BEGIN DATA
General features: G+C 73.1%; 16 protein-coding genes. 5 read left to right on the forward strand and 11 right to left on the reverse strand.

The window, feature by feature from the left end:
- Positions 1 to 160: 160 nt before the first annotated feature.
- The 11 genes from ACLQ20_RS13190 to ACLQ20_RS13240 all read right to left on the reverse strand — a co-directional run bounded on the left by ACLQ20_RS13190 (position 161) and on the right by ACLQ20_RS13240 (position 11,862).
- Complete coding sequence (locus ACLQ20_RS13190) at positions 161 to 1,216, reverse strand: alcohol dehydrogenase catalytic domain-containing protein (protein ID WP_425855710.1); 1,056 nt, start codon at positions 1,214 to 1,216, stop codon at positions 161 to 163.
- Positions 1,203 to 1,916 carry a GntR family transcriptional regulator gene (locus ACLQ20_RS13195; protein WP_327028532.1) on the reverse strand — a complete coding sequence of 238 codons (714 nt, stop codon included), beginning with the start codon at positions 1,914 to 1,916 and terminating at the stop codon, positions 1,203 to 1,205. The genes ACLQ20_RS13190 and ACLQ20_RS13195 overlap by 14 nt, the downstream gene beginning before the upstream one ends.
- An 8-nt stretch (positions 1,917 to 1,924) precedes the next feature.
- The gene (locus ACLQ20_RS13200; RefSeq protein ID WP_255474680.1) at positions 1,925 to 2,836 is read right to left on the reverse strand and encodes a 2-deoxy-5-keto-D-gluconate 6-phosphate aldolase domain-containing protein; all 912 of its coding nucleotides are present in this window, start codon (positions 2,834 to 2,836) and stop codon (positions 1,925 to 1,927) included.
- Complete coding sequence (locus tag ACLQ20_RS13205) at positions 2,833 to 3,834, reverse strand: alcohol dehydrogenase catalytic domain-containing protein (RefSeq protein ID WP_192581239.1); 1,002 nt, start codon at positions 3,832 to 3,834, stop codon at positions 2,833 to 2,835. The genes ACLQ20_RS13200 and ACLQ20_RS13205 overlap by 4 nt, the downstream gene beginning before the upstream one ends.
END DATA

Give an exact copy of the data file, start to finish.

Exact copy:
General features: G+C 73.1%; 16 protein-coding genes. 5 read left to right on the forward strand and 11 right to left on the reverse strand.

The window, feature by feature from the left end:
- Positions 1 to 160: 160 nt before the first annotated feature.
- The 11 genes from ACLQ20_RS13190 to ACLQ20_RS13240 all read right to left on the reverse strand — a co-directional run bounded on the left by ACLQ20_RS13190 (position 161) and on the right by ACLQ20_RS13240 (position 11,862).
- Complete coding sequence (locus ACLQ20_RS13190) at positions 161 to 1,216, reverse strand: alcohol dehydrogenase catalytic domain-containing protein (protein ID WP_425855710.1); 1,056 nt, start codon at positions 1,214 to 1,216, stop codon at positions 161 to 163.
- Positions 1,203 to 1,916 carry a GntR family transcriptional regulator gene (locus ACLQ20_RS13195; protein WP_327028532.1) on the reverse strand — a complete coding sequence of 238 codons (714 nt, stop codon included), beginning with the start codon at positions 1,914 to 1,916 and terminating at the stop codon, positions 1,203 to 1,205. The genes ACLQ20_RS13190 and ACLQ20_RS13195 overlap by 14 nt, the downstream gene beginning before the upstream one ends.
- An 8-nt stretch (positions 1,917 to 1,924) precedes the next feature.
- The gene (locus ACLQ20_RS13200; RefSeq protein ID WP_255474680.1) at positions 1,925 to 2,836 is read right to left on the reverse strand and encodes a 2-deoxy-5-keto-D-gluconate 6-phosphate aldolase domain-containing protein; all 912 of its coding nucleotides are present in this window, start codon (positions 2,834 to 2,836) and stop codon (positions 1,925 to 1,927) included.
- Complete coding sequence (locus tag ACLQ20_RS13205) at positions 2,833 to 3,834, reverse strand: alcohol dehydrogenase catalytic domain-containing protein (RefSeq protein ID WP_192581239.1); 1,002 nt, start codon at positions 3,832 to 3,834, stop codon at positions 2,833 to 2,835. The genes ACLQ20_RS13200 and ACLQ20_RS13205 overlap by 4 nt, the downstream gene beginning before the upstream one ends.